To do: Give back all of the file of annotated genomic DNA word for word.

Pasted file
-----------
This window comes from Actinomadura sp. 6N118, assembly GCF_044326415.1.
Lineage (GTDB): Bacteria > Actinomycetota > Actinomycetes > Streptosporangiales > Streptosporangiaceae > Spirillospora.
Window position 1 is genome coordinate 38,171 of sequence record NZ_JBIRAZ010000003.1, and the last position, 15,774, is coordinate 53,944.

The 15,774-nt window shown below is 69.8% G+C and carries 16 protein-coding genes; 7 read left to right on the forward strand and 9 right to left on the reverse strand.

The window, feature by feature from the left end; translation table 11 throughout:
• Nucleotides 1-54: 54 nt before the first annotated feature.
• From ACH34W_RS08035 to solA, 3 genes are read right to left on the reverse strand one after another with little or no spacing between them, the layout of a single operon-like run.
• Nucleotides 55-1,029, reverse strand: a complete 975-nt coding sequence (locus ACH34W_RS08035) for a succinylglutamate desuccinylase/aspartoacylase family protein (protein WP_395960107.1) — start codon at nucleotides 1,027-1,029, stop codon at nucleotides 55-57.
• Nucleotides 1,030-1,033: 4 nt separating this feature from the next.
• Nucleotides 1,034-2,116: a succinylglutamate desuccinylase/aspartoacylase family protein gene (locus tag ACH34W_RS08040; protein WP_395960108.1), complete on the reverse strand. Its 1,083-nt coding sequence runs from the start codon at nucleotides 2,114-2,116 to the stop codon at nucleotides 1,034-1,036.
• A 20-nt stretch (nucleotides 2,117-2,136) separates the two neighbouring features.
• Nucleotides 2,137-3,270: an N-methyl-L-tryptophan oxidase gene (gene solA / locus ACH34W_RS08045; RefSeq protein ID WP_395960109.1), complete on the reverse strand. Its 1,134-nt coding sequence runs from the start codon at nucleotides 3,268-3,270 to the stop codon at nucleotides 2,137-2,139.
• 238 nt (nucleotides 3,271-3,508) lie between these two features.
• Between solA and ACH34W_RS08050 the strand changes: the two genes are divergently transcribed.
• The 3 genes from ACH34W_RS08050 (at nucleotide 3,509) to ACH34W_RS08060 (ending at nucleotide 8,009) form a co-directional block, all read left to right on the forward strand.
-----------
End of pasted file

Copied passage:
This window comes from Actinomadura sp. 6N118, assembly GCF_044326415.1.
Lineage (GTDB): Bacteria > Actinomycetota > Actinomycetes > Streptosporangiales > Streptosporangiaceae > Spirillospora.
Window position 1 is genome coordinate 38,171 of sequence record NZ_JBIRAZ010000003.1, and the last position, 15,774, is coordinate 53,944.

The 15,774-nt window shown below is 69.8% G+C and carries 16 protein-coding genes; 7 read left to right on the forward strand and 9 right to left on the reverse strand.

The window, feature by feature from the left end; translation table 11 throughout:
• Nucleotides 1-54: 54 nt before the first annotated feature.
• From ACH34W_RS08035 to solA, 3 genes are read right to left on the reverse strand one after another with little or no spacing between them, the layout of a single operon-like run.
• Nucleotides 55-1,029, reverse strand: a complete 975-nt coding sequence (locus ACH34W_RS08035) for a succinylglutamate desuccinylase/aspartoacylase family protein (protein WP_395960107.1) — start codon at nucleotides 1,027-1,029, stop codon at nucleotides 55-57.
• Nucleotides 1,030-1,033: 4 nt separating this feature from the next.
• Nucleotides 1,034-2,116: a succinylglutamate desuccinylase/aspartoacylase family protein gene (locus tag ACH34W_RS08040; protein WP_395960108.1), complete on the reverse strand. Its 1,083-nt coding sequence runs from the start codon at nucleotides 2,114-2,116 to the stop codon at nucleotides 1,034-1,036.
• A 20-nt stretch (nucleotides 2,117-2,136) separates the two neighbouring features.
• Nucleotides 2,137-3,270: an N-methyl-L-tryptophan oxidase gene (gene solA / locus ACH34W_RS08045; RefSeq protein ID WP_395960109.1), complete on the reverse strand. Its 1,134-nt coding sequence runs from the start codon at nucleotides 3,268-3,270 to the stop codon at nucleotides 2,137-2,139.
• 238 nt (nucleotides 3,271-3,508) lie between these two features.
• Between solA and ACH34W_RS08050 the strand changes: the two genes are divergently transcribed.
• The 3 genes from ACH34W_RS08050 (at nucleotide 3,509) to ACH34W_RS08060 (ending at nucleotide 8,009) form a co-directional block, all read left to right on the forward strand.